Family law is one of the most difficult areas of law to specialize in. Often very tedious and quite emotional, it takes a strong person to stand by your side in the court of law. Joan Malbrough has helped families during their most difficult times for over 25 years.
After graduating from Mississippi College School of Law in 1992, Joan returned to Houma, where she was born and raised. She began her law career with the personal injury firm of St. Martin and Mahoney. After being laid off a year later, she started her own firm, Joan Malbrough, Attorney at Law, in 1993. The firm has been through several name changes over the years and a few partnerships, growing into the firm it is today: Joan Malbrough and Associates.
Even though Joan began her career in the area of personal injury, it was family law that found her.
“As a solo practitioner, fairly young and right out of law school, you don’t get a lot of personal injury cases,” recalls Joan. “Early on I stared getting referrals for family law cases from friends and family, other lawyers I knew, judges and even mental health professionals. There weren’t a lot of family law professionals in Houma at the time and it just kind of became the primary focus for what I do. I have done thousands of family law cases over the years, which include divorces, child custody cases, community property cases, and adoptions. I tried a lot of cases and I was winning a lot of cases. I built a reputation for handling the cases very well, and in turn, I got more referrals.”
Her private practice continued to grow and Joan started adding associates. At one time, Joan had three associates in the firm. She soon discovered that she preferred being in the courtroom versus in the office, managing people, so as her associates starting retiring or moving on, Joan took the opportunity to downsize.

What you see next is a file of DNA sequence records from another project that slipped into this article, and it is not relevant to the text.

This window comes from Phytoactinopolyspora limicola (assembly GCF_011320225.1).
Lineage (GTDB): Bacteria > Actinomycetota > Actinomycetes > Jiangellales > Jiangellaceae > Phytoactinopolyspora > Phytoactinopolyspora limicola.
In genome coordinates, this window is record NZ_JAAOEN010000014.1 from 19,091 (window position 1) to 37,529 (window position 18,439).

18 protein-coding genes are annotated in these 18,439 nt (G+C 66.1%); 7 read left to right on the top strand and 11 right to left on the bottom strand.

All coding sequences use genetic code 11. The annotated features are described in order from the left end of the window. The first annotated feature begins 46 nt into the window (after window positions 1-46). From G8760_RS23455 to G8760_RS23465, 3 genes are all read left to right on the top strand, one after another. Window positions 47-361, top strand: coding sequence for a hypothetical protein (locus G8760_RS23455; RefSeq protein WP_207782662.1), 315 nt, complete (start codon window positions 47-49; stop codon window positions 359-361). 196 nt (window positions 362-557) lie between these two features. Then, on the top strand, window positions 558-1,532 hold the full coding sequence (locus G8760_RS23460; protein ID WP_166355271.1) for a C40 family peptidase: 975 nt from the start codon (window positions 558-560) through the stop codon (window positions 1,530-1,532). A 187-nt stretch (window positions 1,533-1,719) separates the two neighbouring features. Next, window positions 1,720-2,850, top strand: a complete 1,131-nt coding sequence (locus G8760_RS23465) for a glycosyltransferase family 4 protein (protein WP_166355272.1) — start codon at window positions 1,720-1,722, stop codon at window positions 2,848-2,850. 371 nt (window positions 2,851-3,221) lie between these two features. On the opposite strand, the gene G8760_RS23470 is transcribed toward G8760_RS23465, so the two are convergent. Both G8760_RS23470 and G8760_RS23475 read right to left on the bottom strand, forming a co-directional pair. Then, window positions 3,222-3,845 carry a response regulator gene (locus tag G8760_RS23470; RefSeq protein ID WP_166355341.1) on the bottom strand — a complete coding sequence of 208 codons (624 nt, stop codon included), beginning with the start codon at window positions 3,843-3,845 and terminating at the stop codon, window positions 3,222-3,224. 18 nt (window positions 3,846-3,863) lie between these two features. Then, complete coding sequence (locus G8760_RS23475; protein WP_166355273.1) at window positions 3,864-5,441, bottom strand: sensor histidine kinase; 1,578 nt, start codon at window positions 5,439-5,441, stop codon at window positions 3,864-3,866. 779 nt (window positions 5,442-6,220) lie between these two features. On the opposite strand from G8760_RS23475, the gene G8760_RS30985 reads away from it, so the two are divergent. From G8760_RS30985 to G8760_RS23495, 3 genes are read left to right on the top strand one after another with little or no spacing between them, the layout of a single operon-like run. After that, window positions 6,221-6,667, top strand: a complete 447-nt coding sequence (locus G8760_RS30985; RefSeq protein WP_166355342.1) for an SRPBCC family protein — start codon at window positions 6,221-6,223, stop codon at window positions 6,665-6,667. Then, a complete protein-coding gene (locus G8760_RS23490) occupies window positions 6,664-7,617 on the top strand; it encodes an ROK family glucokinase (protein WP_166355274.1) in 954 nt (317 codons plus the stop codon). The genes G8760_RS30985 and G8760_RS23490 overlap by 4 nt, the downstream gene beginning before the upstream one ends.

Currently at Joan Malbrough and Associates, you can find Joan and Estelle Mahoney. Both Joan and Estelle specialize in the area of family law. They do a few crisis interventions and cases involving the state when children are removed from their homes.
Continuing education is very important to Joan and her staff. She usually attends either the Loyola Family Law Conference or the LSU Family Law Conference. She also takes other classes to further her education, including classes on DWI, drug testing, traffic stops, various criminal issues, and family law seminars.
The firm maintains the feeling of a small, very hands-on, family oriented type of business. “Family law is very labor intensive, so we do have a lot of staff here,” explained Joan. “We have competent people in place so that when a client calls, we can take care of their issue immediately.”
Joan and her staff are very civic minded, doing volunteer work in the community. “We try to give back to the community that has been good to us,” says Joan.
She herself has been a member of the Kiwanis Club of Houma for 20 years and the Terrebonne Bar Association. She has served in leadership roles in both organizations multiple times.
Joan also served Terrebonne Parish as a public defender for four years, from 1994-98, handling all the felony cases for Division A. This position created a heavy workload for Joan, and as her private practice got busy, she was forced to give up the position.
One of Joan’s proudest service achievements was being appointed by Justice John Weimer to a statewide committee of family law professionals who drafted a set of uniform rules for family courts throughout the state. The committee lasted seven years and drafted a set of uniform rules that are now published.
Joan recognizes that she is in a field of law that others often pass on. It can be heartbreaking to see families torn apart, but for Joan, it’s the positive moments that keep her going.
“I’ve seen some terrible things, but I’ve seen some wonderful things too,” smiles Joan. “I know that some of the work that I have done has profoundly impacted the lives of children in a good way.”
With family law, you also see the results of your hard work almost immediately. From the time she files a case, she is in and out of court quickly.
“A lot of people do burn out on family law,” explains Joan. “It is grueling. You are in court all the time. You could have three court appearances a week, sometimes more. In the last five years, I have tried 76 cases from start to finish. That’s not including the cases that settle. We only try about 10 percent. Most of the time we settle before the judge takes the bench.”
“I love what I do; I love the law, it still intrigues me,” says Joan. “My husband retired recently, and I think about what I would do all day if I would retire, so I know I’m not ready to leave the courtroom any time soon.” •